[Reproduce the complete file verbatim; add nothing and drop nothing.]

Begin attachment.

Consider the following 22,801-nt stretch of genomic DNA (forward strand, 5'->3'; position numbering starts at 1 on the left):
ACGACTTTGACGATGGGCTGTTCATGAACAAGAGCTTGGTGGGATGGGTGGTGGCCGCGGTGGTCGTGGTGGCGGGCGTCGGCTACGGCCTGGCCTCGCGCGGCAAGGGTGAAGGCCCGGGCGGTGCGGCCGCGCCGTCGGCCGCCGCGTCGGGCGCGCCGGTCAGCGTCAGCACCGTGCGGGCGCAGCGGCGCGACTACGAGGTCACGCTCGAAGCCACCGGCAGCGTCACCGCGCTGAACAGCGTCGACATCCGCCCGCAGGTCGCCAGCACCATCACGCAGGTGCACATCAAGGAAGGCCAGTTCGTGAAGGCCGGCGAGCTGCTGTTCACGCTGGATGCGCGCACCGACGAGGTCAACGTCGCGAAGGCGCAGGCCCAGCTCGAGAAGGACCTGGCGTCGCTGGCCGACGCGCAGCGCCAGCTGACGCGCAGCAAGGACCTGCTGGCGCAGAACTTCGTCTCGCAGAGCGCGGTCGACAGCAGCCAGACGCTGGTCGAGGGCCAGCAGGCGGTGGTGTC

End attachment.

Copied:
Consider the following 22,801-nt stretch of genomic DNA (forward strand, 5'->3'; position numbering starts at 1 on the left):
ACGACTTTGACGATGGGCTGTTCATGAACAAGAGCTTGGTGGGATGGGTGGTGGCCGCGGTGGTCGTGGTGGCGGGCGTCGGCTACGGCCTGGCCTCGCGCGGCAAGGGTGAAGGCCCGGGCGGTGCGGCCGCGCCGTCGGCCGCCGCGTCGGGCGCGCCGGTCAGCGTCAGCACCGTGCGGGCGCAGCGGCGCGACTACGAGGTCACGCTCGAAGCCACCGGCAGCGTCACCGCGCTGAACAGCGTCGACATCCGCCCGCAGGTCGCCAGCACCATCACGCAGGTGCACATCAAGGAAGGCCAGTTCGTGAAGGCCGGCGAGCTGCTGTTCACGCTGGATGCGCGCACCGACGAGGTCAACGTCGCGAAGGCGCAGGCCCAGCTCGAGAAGGACCTGGCGTCGCTGGCCGACGCGCAGCGCCAGCTGACGCGCAGCAAGGACCTGCTGGCGCAGAACTTCGTCTCGCAGAGCGCGGTCGACAGCAGCCAGACGCTGGTCGAGGGCCAGCAGGCGGTGGTGTC